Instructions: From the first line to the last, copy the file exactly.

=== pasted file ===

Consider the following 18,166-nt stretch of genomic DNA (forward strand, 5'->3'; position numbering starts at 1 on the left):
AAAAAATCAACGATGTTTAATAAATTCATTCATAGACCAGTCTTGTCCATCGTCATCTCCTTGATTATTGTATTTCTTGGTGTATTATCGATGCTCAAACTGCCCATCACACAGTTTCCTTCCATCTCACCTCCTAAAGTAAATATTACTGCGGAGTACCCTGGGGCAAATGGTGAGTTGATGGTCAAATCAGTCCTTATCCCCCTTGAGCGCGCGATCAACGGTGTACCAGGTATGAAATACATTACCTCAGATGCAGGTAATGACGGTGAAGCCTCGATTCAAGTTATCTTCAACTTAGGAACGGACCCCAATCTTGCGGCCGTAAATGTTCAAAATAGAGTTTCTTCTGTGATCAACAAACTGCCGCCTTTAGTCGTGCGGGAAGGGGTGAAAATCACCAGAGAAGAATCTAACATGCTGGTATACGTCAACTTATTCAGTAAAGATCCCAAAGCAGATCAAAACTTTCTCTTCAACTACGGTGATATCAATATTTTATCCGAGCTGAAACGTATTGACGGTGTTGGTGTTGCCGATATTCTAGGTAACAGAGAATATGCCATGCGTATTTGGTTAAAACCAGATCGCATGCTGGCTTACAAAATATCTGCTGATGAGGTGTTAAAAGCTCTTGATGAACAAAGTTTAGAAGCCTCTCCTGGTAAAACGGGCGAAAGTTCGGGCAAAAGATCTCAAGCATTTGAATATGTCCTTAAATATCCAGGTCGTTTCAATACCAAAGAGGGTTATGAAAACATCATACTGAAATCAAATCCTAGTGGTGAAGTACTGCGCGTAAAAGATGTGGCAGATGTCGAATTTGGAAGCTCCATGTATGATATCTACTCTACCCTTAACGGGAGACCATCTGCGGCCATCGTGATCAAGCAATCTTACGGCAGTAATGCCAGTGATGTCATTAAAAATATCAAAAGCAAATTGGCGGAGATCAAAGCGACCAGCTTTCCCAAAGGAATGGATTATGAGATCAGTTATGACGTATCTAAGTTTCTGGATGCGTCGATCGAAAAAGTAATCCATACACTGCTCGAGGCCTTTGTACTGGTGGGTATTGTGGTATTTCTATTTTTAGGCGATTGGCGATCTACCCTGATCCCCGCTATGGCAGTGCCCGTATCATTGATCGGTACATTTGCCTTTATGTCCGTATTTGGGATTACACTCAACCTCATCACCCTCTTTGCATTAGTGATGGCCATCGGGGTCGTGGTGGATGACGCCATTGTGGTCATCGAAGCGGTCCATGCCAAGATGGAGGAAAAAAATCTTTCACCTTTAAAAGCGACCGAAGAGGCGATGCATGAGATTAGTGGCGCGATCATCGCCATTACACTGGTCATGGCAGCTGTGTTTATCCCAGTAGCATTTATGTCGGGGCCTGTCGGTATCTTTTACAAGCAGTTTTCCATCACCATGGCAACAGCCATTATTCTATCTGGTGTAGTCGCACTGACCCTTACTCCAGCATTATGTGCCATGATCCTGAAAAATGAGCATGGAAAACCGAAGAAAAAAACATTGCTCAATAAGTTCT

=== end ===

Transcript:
Consider the following 18,166-nt stretch of genomic DNA (forward strand, 5'->3'; position numbering starts at 1 on the left):
AAAAAATCAACGATGTTTAATAAATTCATTCATAGACCAGTCTTGTCCATCGTCATCTCCTTGATTATTGTATTTCTTGGTGTATTATCGATGCTCAAACTGCCCATCACACAGTTTCCTTCCATCTCACCTCCTAAAGTAAATATTACTGCGGAGTACCCTGGGGCAAATGGTGAGTTGATGGTCAAATCAGTCCTTATCCCCCTTGAGCGCGCGATCAACGGTGTACCAGGTATGAAATACATTACCTCAGATGCAGGTAATGACGGTGAAGCCTCGATTCAAGTTATCTTCAACTTAGGAACGGACCCCAATCTTGCGGCCGTAAATGTTCAAAATAGAGTTTCTTCTGTGATCAACAAACTGCCGCCTTTAGTCGTGCGGGAAGGGGTGAAAATCACCAGAGAAGAATCTAACATGCTGGTATACGTCAACTTATTCAGTAAAGATCCCAAAGCAGATCAAAACTTTCTCTTCAACTACGGTGATATCAATATTTTATCCGAGCTGAAACGTATTGACGGTGTTGGTGTTGCCGATATTCTAGGTAACAGAGAATATGCCATGCGTATTTGGTTAAAACCAGATCGCATGCTGGCTTACAAAATATCTGCTGATGAGGTGTTAAAAGCTCTTGATGAACAAAGTTTAGAAGCCTCTCCTGGTAAAACGGGCGAAAGTTCGGGCAAAAGATCTCAAGCATTTGAATATGTCCTTAAATATCCAGGTCGTTTCAATACCAAAGAGGGTTATGAAAACATCATACTGAAATCAAATCCTAGTGGTGAAGTACTGCGCGTAAAAGATGTGGCAGATGTCGAATTTGGAAGCTCCATGTATGATATCTACTCTACCCTTAACGGGAGACCATCTGCGGCCATCGTGATCAAGCAATCTTACGGCAGTAATGCCAGTGATGTCATTAAAAATATCAAAAGCAAATTGGCGGAGATCAAAGCGACCAGCTTTCCCAAAGGAATGGATTATGAGATCAGTTATGACGTATCTAAGTTTCTGGATGCGTCGATCGAAAAAGTAATCCATACACTGCTCGAGGCCTTTGTACTGGTGGGTATTGTGGTATTTCTATTTTTAGGCGATTGGCGATCTACCCTGATCCCCGCTATGGCAGTGCCCGTATCATTGATCGGTACATTTGCCTTTATGTCCGTATTTGGGATTACACTCAACCTCATCACCCTCTTTGCATTAGTGATGGCCATCGGGGTCGTGGTGGATGACGCCATTGTGGTCATCGAAGCGGTCCATGCCAAGATGGAGGAAAAAAATCTTTCACCTTTAAAAGCGACCGAAGAGGCGATGCATGAGATTAGTGGCGCGATCATCGCCATTACACTGGTCATGGCAGCTGTGTTTATCCCAGTAGCATTTATGTCGGGGCCTGTCGGTATCTTTTACAAGCAGTTTTCCATCACCATGGCAACAGCCATTATTCTATCTGGTGTAGTCGCACTGACCCTTACTCCAGCATTATGTGCCATGATCCTGAAAAATGAGCATGGAAAACCGAAGAAAAAAACATTGCTCAATAAGTTCT